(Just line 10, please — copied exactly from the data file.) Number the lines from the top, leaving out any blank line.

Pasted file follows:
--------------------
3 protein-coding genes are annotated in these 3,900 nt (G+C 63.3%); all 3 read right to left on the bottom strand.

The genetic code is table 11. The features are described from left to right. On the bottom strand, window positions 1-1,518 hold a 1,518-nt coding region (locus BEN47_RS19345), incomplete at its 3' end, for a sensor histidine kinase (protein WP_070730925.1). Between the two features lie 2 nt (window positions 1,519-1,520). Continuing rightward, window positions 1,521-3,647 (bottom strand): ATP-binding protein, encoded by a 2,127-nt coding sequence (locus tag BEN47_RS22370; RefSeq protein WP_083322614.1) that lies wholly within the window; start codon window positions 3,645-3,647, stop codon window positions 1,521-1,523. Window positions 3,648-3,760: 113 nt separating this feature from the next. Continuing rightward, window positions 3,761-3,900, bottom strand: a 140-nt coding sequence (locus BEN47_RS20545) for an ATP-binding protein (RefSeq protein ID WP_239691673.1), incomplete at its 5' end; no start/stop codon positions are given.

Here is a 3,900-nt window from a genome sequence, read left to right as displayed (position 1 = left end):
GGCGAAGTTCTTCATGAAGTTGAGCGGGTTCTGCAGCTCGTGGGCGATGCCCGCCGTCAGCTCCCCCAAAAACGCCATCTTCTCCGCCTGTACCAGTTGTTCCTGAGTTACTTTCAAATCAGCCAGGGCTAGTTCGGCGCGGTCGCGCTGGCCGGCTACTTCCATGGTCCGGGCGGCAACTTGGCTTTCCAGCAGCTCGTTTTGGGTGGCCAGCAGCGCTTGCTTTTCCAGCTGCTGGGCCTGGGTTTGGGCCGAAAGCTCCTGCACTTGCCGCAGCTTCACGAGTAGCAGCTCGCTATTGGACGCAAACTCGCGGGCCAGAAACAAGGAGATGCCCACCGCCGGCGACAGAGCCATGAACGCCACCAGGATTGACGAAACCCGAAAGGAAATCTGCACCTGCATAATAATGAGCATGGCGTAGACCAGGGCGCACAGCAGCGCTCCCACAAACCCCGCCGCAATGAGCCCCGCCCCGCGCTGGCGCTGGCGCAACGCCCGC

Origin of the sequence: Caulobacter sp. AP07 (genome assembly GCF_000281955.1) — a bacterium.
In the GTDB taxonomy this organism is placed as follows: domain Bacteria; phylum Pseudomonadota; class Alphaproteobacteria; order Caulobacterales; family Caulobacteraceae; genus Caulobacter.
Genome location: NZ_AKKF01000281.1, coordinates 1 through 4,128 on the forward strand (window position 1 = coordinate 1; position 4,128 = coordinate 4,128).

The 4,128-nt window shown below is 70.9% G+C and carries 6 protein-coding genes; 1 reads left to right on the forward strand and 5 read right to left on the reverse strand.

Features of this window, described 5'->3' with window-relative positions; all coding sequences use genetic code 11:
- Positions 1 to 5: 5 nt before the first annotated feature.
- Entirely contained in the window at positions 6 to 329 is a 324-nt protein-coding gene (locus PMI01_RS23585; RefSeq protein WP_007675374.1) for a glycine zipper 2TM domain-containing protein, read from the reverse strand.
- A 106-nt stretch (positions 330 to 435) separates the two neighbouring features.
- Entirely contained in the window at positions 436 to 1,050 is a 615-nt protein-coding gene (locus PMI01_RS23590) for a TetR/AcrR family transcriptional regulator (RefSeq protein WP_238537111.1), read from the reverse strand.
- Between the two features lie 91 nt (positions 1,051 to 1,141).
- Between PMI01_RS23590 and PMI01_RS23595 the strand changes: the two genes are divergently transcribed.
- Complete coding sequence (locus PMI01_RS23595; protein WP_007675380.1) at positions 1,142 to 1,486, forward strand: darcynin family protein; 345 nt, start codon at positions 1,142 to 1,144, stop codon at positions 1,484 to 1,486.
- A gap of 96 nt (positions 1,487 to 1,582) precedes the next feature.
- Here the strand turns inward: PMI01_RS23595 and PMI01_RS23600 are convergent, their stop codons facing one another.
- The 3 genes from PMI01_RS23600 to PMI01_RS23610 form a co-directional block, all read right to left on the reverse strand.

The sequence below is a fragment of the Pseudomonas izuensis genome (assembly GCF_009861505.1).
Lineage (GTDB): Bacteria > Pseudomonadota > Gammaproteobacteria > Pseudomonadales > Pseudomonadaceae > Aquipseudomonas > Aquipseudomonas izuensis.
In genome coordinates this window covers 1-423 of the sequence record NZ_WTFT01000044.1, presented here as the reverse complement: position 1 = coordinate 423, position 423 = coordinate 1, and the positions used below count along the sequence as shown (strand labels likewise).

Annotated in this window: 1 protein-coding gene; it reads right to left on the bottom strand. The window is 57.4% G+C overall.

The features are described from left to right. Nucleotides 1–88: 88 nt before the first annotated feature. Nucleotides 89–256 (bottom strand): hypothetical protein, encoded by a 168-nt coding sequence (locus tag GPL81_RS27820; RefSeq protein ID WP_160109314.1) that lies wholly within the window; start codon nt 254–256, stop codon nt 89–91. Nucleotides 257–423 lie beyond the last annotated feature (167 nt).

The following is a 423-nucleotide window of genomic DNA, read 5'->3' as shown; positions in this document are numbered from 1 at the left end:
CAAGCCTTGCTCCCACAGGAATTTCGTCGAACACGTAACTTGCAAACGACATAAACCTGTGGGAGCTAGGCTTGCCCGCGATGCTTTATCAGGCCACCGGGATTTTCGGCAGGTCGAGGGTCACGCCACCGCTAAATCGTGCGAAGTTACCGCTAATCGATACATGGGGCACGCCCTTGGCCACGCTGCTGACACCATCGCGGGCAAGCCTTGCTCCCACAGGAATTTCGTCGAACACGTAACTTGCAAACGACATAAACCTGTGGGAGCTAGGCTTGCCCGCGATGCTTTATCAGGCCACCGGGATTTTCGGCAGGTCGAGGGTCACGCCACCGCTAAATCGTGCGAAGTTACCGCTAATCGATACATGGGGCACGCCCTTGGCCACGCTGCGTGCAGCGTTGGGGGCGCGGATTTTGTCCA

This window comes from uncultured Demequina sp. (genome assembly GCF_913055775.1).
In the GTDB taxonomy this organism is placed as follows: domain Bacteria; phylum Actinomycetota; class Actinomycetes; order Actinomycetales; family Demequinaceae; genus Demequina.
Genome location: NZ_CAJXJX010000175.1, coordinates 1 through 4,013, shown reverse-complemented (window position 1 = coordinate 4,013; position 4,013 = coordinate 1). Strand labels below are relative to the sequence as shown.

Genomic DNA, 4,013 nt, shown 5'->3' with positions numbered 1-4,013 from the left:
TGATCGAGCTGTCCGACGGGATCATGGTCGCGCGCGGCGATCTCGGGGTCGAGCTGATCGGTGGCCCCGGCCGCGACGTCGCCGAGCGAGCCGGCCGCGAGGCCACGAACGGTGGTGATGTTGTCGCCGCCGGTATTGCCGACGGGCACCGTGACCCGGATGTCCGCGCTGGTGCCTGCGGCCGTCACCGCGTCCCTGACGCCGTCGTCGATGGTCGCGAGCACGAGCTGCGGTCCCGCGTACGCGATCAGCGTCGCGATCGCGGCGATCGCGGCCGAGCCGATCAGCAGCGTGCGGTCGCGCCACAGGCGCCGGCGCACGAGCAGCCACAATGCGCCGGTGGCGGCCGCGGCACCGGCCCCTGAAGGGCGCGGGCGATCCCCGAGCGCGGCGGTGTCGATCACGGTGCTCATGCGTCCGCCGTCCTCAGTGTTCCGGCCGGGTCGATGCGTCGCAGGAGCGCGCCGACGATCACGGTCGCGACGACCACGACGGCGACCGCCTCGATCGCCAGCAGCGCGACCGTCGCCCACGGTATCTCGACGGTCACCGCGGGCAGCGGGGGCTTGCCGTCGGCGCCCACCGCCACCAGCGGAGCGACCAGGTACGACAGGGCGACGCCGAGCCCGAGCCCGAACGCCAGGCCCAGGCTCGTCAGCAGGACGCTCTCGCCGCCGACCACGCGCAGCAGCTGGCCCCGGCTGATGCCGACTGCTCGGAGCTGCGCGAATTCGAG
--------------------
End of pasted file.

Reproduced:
- Positions 1 to 5: 5 nt before the first annotated feature.